To continue their work, these guys need your help.  They are quite a bit shy of the funding goal that they need to achieve to continue this project.  I gave them a small contribution and got my name put at the end of SPRAWLANTA, so feel free to donate either out of interest in the project or self-interest, just help these guys to continue making great videos.  Here is SPRAWLANTA, for your viewing pleasure.

City Council approves cars on K Street

Ben Adler brings us this story on Sacramento‘s recent decision to reopen the K Street Pedestrian Mall to cars.  K Street, as with many similar projects across America, died when it was closed off to vehicle traffic, losing shoppers and gaining criminals.  This is actually a great decision and will hopefully reinvigorate the area.  Even though I don’t use a car myself, I and many other New Urbanists realize that cars still play a very important role in cities.  Most people still travel by car, and if you don’t allow cars at all then you don’t allow a large segment of your population.  Cars are good for retail because it allows more people to see street signs and to take part in commerce.  It also puts more eyes on the street, reducing crime.  Parked cars along streets add to pedestrian safety, creating somewhat of a wall between pedestrians and fast-moving cars.  The problem comes when people plan for cars only, allowing them to go at lethal speeds, providing too much parking, and diminishing the pedestrian scale of a place, making it boring and dangerous for people walking or biking.  Good communities need to plan both for cars and for people, and to give precedence to people, because as long as they are able, the cars will still come.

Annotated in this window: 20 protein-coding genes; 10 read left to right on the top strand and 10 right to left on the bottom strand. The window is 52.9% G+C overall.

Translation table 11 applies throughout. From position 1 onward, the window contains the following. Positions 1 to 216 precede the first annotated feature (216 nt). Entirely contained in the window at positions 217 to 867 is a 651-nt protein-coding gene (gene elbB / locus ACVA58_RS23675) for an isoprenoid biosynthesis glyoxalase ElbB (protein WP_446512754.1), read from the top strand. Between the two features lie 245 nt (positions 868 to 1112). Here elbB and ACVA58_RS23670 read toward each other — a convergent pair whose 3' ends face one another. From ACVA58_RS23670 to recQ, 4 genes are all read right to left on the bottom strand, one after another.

Clean, affordable light rail also delivers economic lift